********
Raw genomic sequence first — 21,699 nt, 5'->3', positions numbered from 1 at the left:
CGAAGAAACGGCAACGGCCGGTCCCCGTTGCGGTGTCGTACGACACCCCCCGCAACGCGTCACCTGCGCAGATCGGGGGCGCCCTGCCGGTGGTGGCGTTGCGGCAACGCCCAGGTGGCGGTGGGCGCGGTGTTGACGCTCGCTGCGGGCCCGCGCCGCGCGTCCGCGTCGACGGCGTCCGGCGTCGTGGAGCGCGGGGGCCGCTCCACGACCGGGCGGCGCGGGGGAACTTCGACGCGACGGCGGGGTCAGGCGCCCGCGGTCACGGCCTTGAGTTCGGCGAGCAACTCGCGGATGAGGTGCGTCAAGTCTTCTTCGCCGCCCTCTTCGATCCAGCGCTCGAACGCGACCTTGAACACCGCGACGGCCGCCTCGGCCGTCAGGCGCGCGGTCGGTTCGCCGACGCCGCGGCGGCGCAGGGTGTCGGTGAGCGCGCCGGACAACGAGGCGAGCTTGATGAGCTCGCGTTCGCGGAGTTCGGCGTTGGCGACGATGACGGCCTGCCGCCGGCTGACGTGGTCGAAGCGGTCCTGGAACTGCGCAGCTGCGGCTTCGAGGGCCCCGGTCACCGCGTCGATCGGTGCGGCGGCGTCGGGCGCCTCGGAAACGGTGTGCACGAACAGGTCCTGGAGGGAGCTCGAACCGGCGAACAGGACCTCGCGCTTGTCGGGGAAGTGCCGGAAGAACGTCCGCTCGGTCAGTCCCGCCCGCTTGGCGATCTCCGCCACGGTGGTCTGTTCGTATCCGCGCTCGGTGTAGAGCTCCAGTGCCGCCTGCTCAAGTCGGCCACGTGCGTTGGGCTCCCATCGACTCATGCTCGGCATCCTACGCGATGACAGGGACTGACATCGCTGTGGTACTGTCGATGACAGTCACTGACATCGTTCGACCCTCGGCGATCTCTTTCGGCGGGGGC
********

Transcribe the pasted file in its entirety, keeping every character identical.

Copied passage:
Raw genomic sequence first — 21,699 nt, 5'->3', positions numbered from 1 at the left:
CGAAGAAACGGCAACGGCCGGTCCCCGTTGCGGTGTCGTACGACACCCCCCGCAACGCGTCACCTGCGCAGATCGGGGGCGCCCTGCCGGTGGTGGCGTTGCGGCAACGCCCAGGTGGCGGTGGGCGCGGTGTTGACGCTCGCTGCGGGCCCGCGCCGCGCGTCCGCGTCGACGGCGTCCGGCGTCGTGGAGCGCGGGGGCCGCTCCACGACCGGGCGGCGCGGGGGAACTTCGACGCGACGGCGGGGTCAGGCGCCCGCGGTCACGGCCTTGAGTTCGGCGAGCAACTCGCGGATGAGGTGCGTCAAGTCTTCTTCGCCGCCCTCTTCGATCCAGCGCTCGAACGCGACCTTGAACACCGCGACGGCCGCCTCGGCCGTCAGGCGCGCGGTCGGTTCGCCGACGCCGCGGCGGCGCAGGGTGTCGGTGAGCGCGCCGGACAACGAGGCGAGCTTGATGAGCTCGCGTTCGCGGAGTTCGGCGTTGGCGACGATGACGGCCTGCCGCCGGCTGACGTGGTCGAAGCGGTCCTGGAACTGCGCAGCTGCGGCTTCGAGGGCCCCGGTCACCGCGTCGATCGGTGCGGCGGCGTCGGGCGCCTCGGAAACGGTGTGCACGAACAGGTCCTGGAGGGAGCTCGAACCGGCGAACAGGACCTCGCGCTTGTCGGGGAAGTGCCGGAAGAACGTCCGCTCGGTCAGTCCCGCCCGCTTGGCGATCTCCGCCACGGTGGTCTGTTCGTATCCGCGCTCGGTGTAGAGCTCCAGTGCCGCCTGCTCAAGTCGGCCACGTGCGTTGGGCTCCCATCGACTCATGCTCGGCATCCTACGCGATGACAGGGACTGACATCGCTGTGGTACTGTCGATGACAGTCACTGACATCGTTCGACCCTCGGCGATCTCTTTCGGCGGGGGC